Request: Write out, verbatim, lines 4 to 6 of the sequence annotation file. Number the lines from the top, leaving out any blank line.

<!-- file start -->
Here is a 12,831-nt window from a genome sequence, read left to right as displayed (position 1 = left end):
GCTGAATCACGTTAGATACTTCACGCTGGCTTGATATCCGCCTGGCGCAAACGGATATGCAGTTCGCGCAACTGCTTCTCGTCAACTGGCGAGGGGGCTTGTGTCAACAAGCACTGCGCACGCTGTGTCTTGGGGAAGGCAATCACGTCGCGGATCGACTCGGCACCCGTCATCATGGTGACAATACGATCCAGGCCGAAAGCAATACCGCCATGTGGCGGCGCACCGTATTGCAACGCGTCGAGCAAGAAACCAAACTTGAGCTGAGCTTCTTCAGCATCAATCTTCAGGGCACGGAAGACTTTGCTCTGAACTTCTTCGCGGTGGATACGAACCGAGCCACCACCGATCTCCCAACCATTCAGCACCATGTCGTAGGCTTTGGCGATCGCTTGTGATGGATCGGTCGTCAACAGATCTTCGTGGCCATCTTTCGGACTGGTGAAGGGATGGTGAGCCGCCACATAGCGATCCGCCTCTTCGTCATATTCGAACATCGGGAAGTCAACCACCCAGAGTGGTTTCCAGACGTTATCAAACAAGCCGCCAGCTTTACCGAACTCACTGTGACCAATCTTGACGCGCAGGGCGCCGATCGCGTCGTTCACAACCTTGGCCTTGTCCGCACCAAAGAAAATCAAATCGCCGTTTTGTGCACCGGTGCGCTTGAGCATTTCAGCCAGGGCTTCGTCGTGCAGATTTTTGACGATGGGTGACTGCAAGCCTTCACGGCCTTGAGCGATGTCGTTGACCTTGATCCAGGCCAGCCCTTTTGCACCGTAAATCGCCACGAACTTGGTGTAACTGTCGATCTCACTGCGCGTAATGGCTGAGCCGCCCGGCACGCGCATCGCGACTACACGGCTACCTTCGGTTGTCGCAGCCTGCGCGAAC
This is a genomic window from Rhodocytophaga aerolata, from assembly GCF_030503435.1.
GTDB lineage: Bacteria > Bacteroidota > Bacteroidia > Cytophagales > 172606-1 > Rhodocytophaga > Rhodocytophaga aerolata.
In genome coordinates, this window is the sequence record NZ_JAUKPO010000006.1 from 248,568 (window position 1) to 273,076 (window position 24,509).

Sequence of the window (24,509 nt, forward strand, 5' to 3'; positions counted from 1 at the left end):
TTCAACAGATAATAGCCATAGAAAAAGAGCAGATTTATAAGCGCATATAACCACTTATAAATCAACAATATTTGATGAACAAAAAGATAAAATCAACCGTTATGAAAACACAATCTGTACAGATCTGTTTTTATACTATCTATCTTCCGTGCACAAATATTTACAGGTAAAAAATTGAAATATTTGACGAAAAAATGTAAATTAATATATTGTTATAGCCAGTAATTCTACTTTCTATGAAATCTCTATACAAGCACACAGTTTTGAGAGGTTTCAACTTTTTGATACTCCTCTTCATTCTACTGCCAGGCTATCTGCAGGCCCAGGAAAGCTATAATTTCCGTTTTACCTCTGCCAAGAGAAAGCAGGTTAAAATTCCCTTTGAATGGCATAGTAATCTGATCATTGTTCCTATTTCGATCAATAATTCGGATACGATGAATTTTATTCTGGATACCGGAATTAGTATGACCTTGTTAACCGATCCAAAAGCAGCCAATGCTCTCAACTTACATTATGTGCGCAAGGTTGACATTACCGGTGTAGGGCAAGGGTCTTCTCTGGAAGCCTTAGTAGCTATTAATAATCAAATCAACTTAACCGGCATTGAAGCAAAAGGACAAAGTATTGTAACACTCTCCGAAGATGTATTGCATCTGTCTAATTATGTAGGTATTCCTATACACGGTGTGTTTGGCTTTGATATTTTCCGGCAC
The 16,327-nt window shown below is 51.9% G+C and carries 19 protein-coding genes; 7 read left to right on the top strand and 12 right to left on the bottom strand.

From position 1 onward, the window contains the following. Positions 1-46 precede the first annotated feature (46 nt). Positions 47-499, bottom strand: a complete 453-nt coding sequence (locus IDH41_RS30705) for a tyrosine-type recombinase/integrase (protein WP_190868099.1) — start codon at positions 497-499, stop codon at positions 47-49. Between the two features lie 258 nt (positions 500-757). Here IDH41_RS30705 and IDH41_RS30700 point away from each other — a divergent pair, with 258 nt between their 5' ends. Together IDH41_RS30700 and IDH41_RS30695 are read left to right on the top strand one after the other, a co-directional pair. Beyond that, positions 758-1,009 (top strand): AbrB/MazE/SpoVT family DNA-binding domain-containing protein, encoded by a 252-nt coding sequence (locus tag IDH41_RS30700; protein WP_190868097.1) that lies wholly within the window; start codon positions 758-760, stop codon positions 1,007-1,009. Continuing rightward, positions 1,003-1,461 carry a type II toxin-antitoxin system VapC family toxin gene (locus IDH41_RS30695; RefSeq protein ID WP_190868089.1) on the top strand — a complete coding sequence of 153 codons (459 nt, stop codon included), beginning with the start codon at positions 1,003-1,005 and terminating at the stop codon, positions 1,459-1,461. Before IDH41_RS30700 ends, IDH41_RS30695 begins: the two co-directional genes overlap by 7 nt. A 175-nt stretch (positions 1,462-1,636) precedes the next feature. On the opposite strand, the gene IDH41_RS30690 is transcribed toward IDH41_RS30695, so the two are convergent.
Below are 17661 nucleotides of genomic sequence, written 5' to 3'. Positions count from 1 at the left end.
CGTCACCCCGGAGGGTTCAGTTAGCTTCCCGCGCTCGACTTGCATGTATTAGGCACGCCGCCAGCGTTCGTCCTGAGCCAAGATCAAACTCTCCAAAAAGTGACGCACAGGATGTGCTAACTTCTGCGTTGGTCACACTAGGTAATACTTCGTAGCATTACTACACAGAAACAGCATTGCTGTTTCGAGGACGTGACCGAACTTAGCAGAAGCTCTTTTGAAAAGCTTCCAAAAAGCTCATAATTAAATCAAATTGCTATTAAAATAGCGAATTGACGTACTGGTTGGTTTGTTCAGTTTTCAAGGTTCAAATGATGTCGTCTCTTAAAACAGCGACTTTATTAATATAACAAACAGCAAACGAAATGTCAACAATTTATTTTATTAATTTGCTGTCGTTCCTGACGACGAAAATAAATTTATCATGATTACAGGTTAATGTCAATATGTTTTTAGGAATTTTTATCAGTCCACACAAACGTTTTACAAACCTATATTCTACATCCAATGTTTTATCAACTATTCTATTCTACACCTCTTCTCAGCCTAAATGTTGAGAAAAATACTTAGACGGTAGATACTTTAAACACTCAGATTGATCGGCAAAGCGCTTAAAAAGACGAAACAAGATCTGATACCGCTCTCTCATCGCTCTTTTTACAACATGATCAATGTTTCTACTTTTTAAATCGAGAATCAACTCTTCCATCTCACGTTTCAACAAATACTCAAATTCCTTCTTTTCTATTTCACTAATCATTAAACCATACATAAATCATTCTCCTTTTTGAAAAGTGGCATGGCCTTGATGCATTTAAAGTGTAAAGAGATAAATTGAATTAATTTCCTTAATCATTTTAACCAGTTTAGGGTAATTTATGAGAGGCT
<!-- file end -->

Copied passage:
GTDB lineage: Bacteria > Bacteroidota > Bacteroidia > Cytophagales > 172606-1 > Rhodocytophaga > Rhodocytophaga aerolata.
In genome coordinates, this window is the sequence record NZ_JAUKPO010000006.1 from 248,568 (window position 1) to 273,076 (window position 24,509).

Sequence of the window (24,509 nt, forward strand, 5' to 3'; positions counted from 1 at the left end):